Archives for category: Walton Foundation

Maurice Cunningham, retired professor of political scientist, has written an exposé of the well-funded fake “parent groups” that spring up overnight to disrupt school board meetings and demand control of books, curriculim, and COVID protocols. Who is behind them? Read the latest report from the Network for Public Education: “Merchants of Deception: Parent Props and Their Funders.”

They show up shouting at school board meetings with endless complaints. The press interviews them as though they are some “regular moms” looking out for their children, but they are not. They are a well-funded facade for the Koch, Walton, and DeVos families to disrupt and destroy public education.

In our new report, author and academician Maurice Cunningham pulls back the veil on the players, tactics, and funders. This must-read report identifies the who, how, and why behind “Merchants of Deception: Parent Props and Their Funders.

Cunningham is author of the new book Dark Money and the Politics of School Privatization.

Early in the pandemic, an economist at Brown University named Emily Oster gained extraordinary media attention for the advice she offered. She wrote multiple articles declaring that it was safe to open schools even without the funds needed to pay for extra safety precautions. She wrote, she was written about, she became the go-to person with “evidence” that schools were safe from COVID.

Oster’s research is funded by leading rightwing and libertarian foundations, organizations, and individuals. As the linked article by epidemiologists Abigail Cartus and Justin Feldman explains, Oster’s emphasis on individualism and personal choice ring sweetly in the ears of the rightwing philanthropists.

They write:

Oster’s influence on the discourse around COVID in schools is difficult to overstate. She has been quoted in hundreds of articles about school pandemic precautions and interviewed as a guest on dozens of news shows. Officials from both parties have used her work as justification for lifting public health measures. Florida Governor Ron DeSantis cited her study while announcing an executive order banning school mask mandates, while CDC Director Rochelle Walenksy referenced Oster’s research in anticipation of relaxing classroom social distancing guidelines. Oster also co-authored an influential school reopening guidance document that was released in early 2021.

But despite its prominence, Oster’s work on COVID in schools has attracted little scrutiny—even though it has been funded since last summer by organizations that, without exception, have explicit commitments to opposing teacher’s unions, supporting charter schools, and expanding corporate freedom. In addition to grantsfrom the Chan Zuckerberg Initiative, the Walton Family Foundation, and Arnold Ventures, Oster has received funding from far-right billionaire Peter Thiel. The Thiel grant awarded to Oster was administered by the Mercatus Center, the think tank founded and financed by the Koch family.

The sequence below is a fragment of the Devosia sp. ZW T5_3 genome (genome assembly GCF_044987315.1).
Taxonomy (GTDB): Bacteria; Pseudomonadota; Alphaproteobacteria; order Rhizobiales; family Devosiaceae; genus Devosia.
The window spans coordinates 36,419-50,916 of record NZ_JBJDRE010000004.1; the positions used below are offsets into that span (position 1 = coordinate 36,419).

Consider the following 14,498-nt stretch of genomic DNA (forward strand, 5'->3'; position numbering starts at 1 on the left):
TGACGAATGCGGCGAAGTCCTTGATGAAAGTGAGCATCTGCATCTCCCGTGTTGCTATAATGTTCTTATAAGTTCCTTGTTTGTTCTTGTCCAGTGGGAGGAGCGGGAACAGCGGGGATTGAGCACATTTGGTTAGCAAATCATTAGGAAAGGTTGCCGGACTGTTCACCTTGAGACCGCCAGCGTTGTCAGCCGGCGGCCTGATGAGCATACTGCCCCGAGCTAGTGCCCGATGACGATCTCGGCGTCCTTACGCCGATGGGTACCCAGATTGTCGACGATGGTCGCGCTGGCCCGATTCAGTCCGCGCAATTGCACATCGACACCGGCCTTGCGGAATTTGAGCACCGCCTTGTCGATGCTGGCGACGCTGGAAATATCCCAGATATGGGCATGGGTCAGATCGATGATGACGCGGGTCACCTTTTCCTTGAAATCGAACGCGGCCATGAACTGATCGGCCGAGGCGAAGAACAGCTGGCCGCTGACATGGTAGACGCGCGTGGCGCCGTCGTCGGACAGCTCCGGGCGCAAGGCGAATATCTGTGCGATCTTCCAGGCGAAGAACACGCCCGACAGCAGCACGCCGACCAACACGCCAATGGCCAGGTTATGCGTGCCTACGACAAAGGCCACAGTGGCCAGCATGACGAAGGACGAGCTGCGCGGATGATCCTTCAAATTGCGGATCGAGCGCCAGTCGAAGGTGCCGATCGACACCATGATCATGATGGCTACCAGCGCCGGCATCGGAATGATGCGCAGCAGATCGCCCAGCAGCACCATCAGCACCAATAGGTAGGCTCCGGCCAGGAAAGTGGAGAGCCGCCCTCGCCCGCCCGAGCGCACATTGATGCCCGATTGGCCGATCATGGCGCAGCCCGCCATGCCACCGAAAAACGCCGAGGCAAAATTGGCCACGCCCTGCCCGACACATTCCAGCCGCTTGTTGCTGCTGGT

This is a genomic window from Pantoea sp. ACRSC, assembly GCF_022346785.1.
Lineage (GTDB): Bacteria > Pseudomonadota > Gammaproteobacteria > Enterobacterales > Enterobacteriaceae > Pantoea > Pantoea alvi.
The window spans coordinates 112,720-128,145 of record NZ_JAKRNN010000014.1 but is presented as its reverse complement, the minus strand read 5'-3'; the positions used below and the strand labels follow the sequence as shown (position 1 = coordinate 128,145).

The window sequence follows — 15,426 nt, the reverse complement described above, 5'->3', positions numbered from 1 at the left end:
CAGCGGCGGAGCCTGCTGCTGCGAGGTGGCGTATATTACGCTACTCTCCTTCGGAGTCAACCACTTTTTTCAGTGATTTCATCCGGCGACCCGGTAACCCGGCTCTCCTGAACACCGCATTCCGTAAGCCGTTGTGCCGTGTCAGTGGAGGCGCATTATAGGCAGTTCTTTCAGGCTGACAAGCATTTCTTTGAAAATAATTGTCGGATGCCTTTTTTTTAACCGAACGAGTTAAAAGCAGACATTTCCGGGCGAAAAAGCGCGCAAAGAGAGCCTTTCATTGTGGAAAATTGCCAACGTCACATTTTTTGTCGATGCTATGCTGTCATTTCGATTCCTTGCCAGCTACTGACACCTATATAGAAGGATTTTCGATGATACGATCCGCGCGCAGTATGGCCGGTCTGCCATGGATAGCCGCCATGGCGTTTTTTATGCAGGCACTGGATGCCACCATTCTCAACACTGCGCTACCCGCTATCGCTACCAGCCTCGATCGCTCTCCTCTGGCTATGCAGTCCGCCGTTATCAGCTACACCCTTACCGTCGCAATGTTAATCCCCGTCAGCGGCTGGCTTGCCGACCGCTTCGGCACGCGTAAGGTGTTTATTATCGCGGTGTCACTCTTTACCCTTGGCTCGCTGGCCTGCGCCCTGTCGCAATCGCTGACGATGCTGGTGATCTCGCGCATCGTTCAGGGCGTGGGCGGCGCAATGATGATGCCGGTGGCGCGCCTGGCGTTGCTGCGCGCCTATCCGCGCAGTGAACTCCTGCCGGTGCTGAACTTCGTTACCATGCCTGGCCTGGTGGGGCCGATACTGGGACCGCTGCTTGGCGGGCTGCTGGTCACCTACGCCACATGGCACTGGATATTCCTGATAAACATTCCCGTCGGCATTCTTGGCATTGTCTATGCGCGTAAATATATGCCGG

Although she claimed that her work was evidence-based, the authors show that her evidence was never as conclusive as she argued.

Cartus and Feldman draw a straight line between Oster’s views about COVID and the billionaire-funded attack on public schools. It is no accident that the same people who support charter schools and vouchers also support Oster.

What’s in it for the billionaires? Oster spreads the gospel of choice, they write, a philosophy of looking out for #1, and ignoring social responsibility.

They write:

Oster is far from the only person to apply an economic style of reasoning to the U.S. education sector. There exists an entire ecosystem of “education reform” organizations that have spent decades attempting to subject schools to market conditions, promoting “school choice”, (i.e., charter schools, some of which are for-profit). This necessitates, among other stances, taking a harder line against organized labor. When the pandemic arrived, billionaires and right-wing interests invested in neoliberal “education reform” saw an opportunity to advance their interests: breaking unions, promoting charter schools, and undermining public education. Oster’s preference for individualism, the rhetoric of choice, and economic reasoning over structural and collective justice-based conceptions made her—as an impeccably credentialed and high-profile economist prior to the pandemic—a valuable “expert” ally in their crusade to reshape U.S. education. Indeed, when the pandemic began, these groups promptly expressed interest in funding her work on COVID in schools….